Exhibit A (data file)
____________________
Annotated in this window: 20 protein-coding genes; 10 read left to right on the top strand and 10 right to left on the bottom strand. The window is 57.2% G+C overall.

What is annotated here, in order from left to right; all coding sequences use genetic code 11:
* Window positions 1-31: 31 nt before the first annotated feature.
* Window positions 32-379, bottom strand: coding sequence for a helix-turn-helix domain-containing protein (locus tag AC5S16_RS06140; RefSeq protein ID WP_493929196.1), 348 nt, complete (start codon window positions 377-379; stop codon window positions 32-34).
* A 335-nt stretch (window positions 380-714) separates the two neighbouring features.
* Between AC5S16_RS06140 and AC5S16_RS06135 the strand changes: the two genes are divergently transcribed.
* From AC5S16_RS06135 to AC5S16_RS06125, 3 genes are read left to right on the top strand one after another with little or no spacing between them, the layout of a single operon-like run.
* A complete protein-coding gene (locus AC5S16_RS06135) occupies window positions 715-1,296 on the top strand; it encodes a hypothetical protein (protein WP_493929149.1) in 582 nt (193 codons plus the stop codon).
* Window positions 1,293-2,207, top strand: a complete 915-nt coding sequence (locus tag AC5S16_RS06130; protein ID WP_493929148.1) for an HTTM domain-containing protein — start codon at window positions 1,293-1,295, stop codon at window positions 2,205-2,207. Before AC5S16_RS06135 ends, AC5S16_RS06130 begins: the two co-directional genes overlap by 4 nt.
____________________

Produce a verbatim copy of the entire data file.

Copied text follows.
Annotated in this window: 20 protein-coding genes; 10 read left to right on the top strand and 10 right to left on the bottom strand. The window is 57.2% G+C overall.

What is annotated here, in order from left to right; all coding sequences use genetic code 11:
* Window positions 1-31: 31 nt before the first annotated feature.
* Window positions 32-379, bottom strand: coding sequence for a helix-turn-helix domain-containing protein (locus tag AC5S16_RS06140; RefSeq protein ID WP_493929196.1), 348 nt, complete (start codon window positions 377-379; stop codon window positions 32-34).
* A 335-nt stretch (window positions 380-714) separates the two neighbouring features.
* Between AC5S16_RS06140 and AC5S16_RS06135 the strand changes: the two genes are divergently transcribed.
* From AC5S16_RS06135 to AC5S16_RS06125, 3 genes are read left to right on the top strand one after another with little or no spacing between them, the layout of a single operon-like run.
* A complete protein-coding gene (locus AC5S16_RS06135) occupies window positions 715-1,296 on the top strand; it encodes a hypothetical protein (protein WP_493929149.1) in 582 nt (193 codons plus the stop codon).
* Window positions 1,293-2,207, top strand: a complete 915-nt coding sequence (locus tag AC5S16_RS06130; protein ID WP_493929148.1) for an HTTM domain-containing protein — start codon at window positions 1,293-1,295, stop codon at window positions 2,205-2,207. Before AC5S16_RS06135 ends, AC5S16_RS06130 begins: the two co-directional genes overlap by 4 nt.